Custom demised: The Midsummer Letting at Congresbury and Puxton

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A curious lost custom is recorded by Thomas Collinson, in his 1791 History of the County of Somerset where he describes a unique custom that was celebrated on the Saturday before old Midsummer Day in the parishes of Congresbury and Puxton. T. F. Thistelton-Dwyer (1878) British Popular customs records that:

“At two large pieces of common land, called East and West Dolemoors. These, he says, were divided into single acres, each bearing a peculiar and different mark cut on the turf, such as a horn, four oxen and a mare, two oxen and a mare, pole-axe, cross, dung-fork, oven, duck’s nest, hand reel, and hare’s tail.”

He continues:

“On the Saturday before old Midsummer Day, several proprietors of estates in the parishes of Congresbury, Puxton, and Week St. Lawrence, or their tenants, assembled on the commons. A number of apples were previously prepared, marked in the same manner with the before-mentioned acres, which were distributed by a young lad to each of the commoners from a bag or hat. At the close of the distribution, each person repaired to his allotment as his apple directed him, and took possession for the ensuing year. An adjournment then took place to the house of the overseer of Dolemoors (an officer annually elected from the tenants), where four acres, reserved for the purpose of paying expenses, were let by inch of candle, and the remainder of the day was spent in sociability and hearty mirth.”

The origins of this custom are unclear  but its association with marks in the turf shows as shown above indicates perhaps an affinity to customs such as the scouring of the white horse however no authors appear to have noticed this strange aspect of the custom either.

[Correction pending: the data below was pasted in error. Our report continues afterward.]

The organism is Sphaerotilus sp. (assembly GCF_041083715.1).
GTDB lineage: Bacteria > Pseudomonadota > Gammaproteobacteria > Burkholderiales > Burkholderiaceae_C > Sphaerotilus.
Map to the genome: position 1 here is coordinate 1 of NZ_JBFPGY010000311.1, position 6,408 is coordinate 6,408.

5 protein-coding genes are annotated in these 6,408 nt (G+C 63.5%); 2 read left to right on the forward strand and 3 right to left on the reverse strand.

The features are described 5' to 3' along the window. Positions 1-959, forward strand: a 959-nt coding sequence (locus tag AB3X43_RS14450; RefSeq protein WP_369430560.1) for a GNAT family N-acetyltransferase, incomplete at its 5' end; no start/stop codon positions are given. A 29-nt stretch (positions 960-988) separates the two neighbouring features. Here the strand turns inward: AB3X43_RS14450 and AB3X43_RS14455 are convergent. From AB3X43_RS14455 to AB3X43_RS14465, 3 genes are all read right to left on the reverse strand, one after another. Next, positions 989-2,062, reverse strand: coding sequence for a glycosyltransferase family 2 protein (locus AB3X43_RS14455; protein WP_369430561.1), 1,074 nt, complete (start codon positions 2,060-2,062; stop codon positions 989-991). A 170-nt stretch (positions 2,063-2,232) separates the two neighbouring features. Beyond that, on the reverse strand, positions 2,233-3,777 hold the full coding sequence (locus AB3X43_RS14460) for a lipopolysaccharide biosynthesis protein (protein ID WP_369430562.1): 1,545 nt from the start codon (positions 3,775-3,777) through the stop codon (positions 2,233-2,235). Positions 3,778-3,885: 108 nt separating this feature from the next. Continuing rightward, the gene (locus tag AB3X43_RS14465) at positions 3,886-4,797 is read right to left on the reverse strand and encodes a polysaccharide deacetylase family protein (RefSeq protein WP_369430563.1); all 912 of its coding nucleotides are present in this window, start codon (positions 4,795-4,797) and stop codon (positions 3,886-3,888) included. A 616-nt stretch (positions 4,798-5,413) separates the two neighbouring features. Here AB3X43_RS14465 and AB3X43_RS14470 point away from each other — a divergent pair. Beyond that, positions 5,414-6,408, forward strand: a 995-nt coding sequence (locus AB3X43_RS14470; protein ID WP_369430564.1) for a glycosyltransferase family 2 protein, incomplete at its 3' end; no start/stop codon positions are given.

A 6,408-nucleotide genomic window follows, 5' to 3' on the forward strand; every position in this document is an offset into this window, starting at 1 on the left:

F.W. Weaver wrote iin volume 12 of Somerset and Dorset Notes and Queries (September 1910) that these carvings may be Saxon in origin. Quoting Frederick Seebohm’s English Village Community’s one of the Laws of Ine:

“If ceoris have common meadow or other land divided into strips (gedal land) to fence and some have fenced their strip (doel) and some have not,” Seebohm remarks that ‘There is here in the smallest possible compass the most complete evidence that in the seventh century the fields of Wessex were common open fields the arable being divided into acres and the meadows into doles, and as the system is incidentally mentioned as a thing existing as a matter of course, it is not likely to have been suddenly or recently introduced.  The evidence throws it back, therefore, at least to the earliest period of Saxon rule.’

This letting of the Somerset Dolemoors is mentioned in William Hone’s Every-day Book, Vol. 2 (1878) where the above image is taken. Sadly when the moors were enclosed the custom was discontinued in 1811.

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